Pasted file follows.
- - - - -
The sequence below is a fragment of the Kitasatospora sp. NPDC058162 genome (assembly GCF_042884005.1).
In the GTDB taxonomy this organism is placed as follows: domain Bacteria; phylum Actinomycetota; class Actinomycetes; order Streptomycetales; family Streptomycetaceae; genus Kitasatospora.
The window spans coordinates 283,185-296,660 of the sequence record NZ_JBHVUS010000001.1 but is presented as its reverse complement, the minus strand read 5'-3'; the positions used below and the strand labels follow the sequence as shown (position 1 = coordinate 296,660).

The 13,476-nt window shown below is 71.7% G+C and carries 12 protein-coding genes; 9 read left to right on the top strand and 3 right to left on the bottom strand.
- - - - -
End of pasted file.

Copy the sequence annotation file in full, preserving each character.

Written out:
The sequence below is a fragment of the Kitasatospora sp. NPDC058162 genome (assembly GCF_042884005.1).
In the GTDB taxonomy this organism is placed as follows: domain Bacteria; phylum Actinomycetota; class Actinomycetes; order Streptomycetales; family Streptomycetaceae; genus Kitasatospora.
The window spans coordinates 283,185-296,660 of the sequence record NZ_JBHVUS010000001.1 but is presented as its reverse complement, the minus strand read 5'-3'; the positions used below and the strand labels follow the sequence as shown (position 1 = coordinate 296,660).

The 13,476-nt window shown below is 71.7% G+C and carries 12 protein-coding genes; 9 read left to right on the top strand and 3 right to left on the bottom strand.